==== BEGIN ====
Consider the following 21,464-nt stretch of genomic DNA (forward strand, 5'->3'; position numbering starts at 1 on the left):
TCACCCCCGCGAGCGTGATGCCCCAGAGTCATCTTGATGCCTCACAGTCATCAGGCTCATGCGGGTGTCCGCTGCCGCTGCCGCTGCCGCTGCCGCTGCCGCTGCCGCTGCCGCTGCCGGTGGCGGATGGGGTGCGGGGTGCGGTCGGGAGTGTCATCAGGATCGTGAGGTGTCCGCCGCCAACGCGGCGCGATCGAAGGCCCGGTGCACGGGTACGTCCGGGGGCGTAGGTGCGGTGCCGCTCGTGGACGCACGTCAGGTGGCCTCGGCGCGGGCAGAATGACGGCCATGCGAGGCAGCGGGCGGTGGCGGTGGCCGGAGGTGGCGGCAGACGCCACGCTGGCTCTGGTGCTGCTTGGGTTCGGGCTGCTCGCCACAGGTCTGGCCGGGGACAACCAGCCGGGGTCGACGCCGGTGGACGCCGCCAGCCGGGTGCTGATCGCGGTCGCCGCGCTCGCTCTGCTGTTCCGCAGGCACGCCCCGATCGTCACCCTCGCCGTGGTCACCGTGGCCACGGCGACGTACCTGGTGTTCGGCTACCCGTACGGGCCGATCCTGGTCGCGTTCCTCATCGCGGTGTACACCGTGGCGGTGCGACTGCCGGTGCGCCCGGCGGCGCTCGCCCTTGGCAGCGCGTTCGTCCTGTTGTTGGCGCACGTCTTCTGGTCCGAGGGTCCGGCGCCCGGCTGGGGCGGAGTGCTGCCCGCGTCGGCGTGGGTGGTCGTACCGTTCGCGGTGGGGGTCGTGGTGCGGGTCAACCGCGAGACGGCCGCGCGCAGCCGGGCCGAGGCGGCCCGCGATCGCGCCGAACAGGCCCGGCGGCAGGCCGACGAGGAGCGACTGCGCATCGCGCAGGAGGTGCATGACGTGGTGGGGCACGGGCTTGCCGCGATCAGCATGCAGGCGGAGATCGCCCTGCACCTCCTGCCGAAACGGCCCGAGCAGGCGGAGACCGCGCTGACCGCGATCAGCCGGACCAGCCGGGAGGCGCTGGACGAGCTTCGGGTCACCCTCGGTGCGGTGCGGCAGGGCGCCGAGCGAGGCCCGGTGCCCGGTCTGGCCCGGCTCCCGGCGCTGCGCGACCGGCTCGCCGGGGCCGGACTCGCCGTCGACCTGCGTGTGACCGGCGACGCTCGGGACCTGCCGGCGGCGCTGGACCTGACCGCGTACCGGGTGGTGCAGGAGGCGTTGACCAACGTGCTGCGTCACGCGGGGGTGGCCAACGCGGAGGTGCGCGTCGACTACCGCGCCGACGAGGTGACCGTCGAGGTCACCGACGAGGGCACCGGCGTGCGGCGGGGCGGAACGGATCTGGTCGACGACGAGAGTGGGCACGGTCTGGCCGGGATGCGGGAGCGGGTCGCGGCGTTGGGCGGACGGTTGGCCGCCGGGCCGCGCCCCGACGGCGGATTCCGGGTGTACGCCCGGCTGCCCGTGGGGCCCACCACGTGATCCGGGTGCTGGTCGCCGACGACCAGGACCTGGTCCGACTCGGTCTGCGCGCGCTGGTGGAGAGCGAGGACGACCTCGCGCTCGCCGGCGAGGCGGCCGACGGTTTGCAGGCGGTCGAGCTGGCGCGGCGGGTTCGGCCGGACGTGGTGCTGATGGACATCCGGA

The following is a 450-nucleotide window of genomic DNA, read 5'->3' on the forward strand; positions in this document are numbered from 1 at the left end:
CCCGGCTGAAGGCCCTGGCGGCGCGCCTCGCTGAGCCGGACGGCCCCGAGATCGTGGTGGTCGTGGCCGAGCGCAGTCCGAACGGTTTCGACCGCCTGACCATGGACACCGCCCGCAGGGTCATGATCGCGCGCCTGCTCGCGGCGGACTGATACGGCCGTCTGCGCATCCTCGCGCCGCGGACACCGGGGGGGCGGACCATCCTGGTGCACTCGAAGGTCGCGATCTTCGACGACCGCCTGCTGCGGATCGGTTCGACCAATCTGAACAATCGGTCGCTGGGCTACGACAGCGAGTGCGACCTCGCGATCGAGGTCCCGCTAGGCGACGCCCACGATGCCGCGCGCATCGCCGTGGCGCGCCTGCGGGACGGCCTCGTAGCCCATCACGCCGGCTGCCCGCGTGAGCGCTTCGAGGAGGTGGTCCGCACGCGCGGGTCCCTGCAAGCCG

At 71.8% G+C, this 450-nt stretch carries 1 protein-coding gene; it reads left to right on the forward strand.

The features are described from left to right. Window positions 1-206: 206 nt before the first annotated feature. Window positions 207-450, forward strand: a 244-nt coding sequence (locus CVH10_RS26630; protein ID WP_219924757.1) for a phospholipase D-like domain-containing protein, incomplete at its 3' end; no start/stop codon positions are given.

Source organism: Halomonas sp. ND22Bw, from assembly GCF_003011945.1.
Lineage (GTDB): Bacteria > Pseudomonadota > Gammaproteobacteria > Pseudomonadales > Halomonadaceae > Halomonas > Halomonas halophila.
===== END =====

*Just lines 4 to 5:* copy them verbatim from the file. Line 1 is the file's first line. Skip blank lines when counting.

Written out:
CCCGGCTGAAGGCCCTGGCGGCGCGCCTCGCTGAGCCGGACGGCCCCGAGATCGTGGTGGTCGTGGCCGAGCGCAGTCCGAACGGTTTCGACCGCCTGACCATGGACACCGCCCGCAGGGTCATGATCGCGCGCCTGCTCGCGGCGGACTGATACGGCCGTCTGCGCATCCTCGCGCCGCGGACACCGGGGGGGCGGACCATCCTGGTGCACTCGAAGGTCGCGATCTTCGACGACCGCCTGCTGCGGATCGGTTCGACCAATCTGAACAATCGGTCGCTGGGCTACGACAGCGAGTGCGACCTCGCGATCGAGGTCCCGCTAGGCGACGCCCACGATGCCGCGCGCATCGCCGTGGCGCGCCTGCGGGACGGCCTCGTAGCCCATCACGCCGGCTGCCCGCGTGAGCGCTTCGAGGAGGTGGTCCGCACGCGCGGGTCCCTGCAAGCCG

At 71.8% G+C, this 450-nt stretch carries 1 protein-coding gene; it reads left to right on the forward strand.